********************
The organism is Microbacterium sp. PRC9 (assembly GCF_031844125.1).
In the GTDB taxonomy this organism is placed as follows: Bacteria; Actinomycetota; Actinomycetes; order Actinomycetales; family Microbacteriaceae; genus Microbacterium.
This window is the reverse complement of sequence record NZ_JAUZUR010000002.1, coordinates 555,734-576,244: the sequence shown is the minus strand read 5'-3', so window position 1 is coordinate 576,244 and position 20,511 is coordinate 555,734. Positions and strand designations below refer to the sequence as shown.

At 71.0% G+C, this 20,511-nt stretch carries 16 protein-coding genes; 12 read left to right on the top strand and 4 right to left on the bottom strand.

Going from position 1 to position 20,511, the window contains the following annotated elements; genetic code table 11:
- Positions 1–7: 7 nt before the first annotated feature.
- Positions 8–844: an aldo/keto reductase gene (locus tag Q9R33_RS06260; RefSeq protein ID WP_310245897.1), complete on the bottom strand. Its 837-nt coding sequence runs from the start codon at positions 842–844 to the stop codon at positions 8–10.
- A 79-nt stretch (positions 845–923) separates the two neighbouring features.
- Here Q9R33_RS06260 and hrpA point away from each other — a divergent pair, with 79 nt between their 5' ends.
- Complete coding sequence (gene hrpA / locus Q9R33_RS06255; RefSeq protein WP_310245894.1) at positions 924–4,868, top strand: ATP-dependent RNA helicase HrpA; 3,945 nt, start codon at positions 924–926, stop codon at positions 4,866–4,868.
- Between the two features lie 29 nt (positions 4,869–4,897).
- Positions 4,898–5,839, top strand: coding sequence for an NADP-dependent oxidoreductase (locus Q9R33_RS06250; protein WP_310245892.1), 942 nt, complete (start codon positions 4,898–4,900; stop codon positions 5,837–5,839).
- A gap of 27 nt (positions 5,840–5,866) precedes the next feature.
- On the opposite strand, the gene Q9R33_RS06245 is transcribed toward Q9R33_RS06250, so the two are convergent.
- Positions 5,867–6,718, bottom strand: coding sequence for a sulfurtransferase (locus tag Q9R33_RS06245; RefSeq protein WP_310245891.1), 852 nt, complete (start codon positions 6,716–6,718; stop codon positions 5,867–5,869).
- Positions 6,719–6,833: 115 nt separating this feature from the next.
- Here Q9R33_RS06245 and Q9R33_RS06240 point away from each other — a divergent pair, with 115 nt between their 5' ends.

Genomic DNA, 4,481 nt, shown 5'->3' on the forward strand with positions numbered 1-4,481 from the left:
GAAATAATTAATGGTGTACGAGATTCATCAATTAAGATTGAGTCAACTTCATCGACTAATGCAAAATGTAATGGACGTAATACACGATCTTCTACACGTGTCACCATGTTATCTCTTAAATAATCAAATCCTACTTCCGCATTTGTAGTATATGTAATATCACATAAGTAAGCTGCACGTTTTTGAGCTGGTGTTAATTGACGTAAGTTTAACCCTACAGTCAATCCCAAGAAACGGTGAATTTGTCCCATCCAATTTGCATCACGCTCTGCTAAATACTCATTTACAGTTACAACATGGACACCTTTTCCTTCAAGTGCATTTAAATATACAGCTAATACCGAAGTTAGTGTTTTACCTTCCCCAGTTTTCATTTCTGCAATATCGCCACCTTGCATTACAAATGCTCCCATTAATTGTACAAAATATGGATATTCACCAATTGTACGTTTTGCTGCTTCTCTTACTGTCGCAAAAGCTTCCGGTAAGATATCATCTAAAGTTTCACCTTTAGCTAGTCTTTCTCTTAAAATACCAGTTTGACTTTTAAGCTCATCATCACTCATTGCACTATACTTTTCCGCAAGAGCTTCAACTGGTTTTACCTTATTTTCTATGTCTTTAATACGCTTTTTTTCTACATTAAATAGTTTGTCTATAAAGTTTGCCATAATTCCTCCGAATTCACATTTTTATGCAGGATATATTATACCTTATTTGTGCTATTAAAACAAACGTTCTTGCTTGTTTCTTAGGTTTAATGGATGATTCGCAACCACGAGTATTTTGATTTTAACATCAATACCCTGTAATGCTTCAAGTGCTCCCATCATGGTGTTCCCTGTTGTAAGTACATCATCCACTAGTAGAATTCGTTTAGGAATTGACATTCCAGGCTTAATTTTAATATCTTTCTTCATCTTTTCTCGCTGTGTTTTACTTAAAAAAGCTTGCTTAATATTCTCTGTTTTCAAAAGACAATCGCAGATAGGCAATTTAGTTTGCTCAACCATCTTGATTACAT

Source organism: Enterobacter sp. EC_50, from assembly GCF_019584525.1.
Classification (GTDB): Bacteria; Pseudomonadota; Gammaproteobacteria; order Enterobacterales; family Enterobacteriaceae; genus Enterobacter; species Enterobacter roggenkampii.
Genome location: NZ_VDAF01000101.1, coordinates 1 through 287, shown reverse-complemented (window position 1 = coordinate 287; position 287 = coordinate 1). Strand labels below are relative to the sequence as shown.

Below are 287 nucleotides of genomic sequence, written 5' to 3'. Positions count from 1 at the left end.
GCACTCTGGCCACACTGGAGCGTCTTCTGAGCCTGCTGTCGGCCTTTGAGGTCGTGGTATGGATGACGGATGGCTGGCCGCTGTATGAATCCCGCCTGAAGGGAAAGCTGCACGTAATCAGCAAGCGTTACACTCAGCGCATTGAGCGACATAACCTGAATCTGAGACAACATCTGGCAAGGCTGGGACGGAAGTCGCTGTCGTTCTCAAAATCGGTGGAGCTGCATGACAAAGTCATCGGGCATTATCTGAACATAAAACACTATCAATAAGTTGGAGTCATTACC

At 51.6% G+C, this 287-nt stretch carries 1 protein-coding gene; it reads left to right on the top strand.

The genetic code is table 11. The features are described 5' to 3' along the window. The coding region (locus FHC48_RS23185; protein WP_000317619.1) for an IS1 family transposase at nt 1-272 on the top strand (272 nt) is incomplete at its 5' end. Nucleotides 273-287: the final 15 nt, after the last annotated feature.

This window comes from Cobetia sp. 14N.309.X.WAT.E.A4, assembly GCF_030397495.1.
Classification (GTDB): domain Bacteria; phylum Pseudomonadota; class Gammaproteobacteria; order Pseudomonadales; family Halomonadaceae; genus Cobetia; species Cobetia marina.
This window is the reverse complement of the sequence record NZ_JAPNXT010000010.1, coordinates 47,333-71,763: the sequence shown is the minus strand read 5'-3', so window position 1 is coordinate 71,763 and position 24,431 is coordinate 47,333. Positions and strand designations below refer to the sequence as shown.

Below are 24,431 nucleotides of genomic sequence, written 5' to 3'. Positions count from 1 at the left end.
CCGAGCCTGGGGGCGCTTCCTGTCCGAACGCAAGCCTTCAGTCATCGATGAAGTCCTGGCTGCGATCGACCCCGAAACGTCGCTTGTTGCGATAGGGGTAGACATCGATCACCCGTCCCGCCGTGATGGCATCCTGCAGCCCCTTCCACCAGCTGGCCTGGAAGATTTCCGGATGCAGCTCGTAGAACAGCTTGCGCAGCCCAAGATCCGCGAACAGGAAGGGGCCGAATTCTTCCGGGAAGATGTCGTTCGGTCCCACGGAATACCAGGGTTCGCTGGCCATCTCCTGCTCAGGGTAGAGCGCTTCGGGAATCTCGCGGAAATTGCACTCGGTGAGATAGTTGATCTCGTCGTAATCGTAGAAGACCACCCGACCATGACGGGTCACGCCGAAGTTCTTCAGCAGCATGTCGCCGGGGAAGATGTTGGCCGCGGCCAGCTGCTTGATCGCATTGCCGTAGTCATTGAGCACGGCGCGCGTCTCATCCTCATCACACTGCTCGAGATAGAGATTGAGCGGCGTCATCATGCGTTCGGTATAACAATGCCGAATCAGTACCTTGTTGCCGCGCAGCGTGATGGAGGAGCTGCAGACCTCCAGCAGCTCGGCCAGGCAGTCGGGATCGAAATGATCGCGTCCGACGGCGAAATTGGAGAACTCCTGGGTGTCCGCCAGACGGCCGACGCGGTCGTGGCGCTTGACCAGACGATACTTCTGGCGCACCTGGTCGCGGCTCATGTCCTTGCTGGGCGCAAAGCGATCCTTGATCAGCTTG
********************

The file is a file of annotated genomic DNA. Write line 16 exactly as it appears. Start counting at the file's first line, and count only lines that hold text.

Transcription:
- Positions 6,719–6,833: 115 nt separating this feature from the next.